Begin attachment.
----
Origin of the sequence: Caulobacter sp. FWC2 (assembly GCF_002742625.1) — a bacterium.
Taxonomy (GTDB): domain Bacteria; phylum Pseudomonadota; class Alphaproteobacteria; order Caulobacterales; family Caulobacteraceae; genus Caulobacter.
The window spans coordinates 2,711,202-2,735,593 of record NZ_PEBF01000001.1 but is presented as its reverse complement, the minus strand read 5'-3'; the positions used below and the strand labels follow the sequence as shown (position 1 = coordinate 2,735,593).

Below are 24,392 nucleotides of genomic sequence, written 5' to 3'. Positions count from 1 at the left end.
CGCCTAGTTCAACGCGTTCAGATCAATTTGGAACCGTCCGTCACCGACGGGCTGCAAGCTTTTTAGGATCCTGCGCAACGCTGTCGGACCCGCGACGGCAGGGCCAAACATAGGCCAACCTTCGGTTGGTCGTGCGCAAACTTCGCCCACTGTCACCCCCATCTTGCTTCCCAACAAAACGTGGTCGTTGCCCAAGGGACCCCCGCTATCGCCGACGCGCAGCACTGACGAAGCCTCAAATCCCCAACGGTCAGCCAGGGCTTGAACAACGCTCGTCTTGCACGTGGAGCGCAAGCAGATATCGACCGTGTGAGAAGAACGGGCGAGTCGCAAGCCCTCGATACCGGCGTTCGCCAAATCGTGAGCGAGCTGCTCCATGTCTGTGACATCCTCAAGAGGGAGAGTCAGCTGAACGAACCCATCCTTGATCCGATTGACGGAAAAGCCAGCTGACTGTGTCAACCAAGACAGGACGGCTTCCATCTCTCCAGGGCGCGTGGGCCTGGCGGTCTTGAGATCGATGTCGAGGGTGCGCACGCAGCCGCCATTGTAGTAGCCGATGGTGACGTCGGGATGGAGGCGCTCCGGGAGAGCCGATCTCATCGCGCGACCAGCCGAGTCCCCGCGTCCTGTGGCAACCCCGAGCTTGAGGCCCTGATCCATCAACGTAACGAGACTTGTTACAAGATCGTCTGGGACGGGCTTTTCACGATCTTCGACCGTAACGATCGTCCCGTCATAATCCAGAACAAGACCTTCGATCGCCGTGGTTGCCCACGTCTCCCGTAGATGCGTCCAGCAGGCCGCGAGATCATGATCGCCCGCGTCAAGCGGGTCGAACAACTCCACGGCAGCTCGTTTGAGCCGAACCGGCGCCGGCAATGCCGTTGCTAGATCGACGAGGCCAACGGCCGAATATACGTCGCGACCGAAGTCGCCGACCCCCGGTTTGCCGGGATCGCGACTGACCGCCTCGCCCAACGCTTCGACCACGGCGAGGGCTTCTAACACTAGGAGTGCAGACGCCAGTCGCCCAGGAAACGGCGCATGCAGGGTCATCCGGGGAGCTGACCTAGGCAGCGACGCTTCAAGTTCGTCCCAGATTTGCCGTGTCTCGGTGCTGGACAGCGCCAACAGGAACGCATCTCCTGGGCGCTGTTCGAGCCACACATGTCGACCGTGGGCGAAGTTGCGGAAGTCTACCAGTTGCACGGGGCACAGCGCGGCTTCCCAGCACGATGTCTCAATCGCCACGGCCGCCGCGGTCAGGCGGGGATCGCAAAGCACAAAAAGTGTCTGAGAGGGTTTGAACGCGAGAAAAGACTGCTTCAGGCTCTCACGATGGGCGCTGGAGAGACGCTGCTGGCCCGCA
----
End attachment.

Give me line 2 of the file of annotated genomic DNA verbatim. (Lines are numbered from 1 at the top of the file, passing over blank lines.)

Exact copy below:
Taxonomy (GTDB): domain Bacteria; phylum Pseudomonadota; class Alphaproteobacteria; order Caulobacterales; family Caulobacteraceae; genus Caulobacter.